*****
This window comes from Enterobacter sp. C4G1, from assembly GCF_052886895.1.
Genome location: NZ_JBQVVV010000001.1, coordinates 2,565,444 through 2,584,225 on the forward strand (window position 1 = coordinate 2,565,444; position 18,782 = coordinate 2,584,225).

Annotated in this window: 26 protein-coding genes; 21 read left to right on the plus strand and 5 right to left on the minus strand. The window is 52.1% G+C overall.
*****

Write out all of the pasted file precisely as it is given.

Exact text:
This window comes from Enterobacter sp. C4G1, from assembly GCF_052886895.1.
Genome location: NZ_JBQVVV010000001.1, coordinates 2,565,444 through 2,584,225 on the forward strand (window position 1 = coordinate 2,565,444; position 18,782 = coordinate 2,584,225).

Annotated in this window: 26 protein-coding genes; 21 read left to right on the plus strand and 5 right to left on the minus strand. The window is 52.1% G+C overall.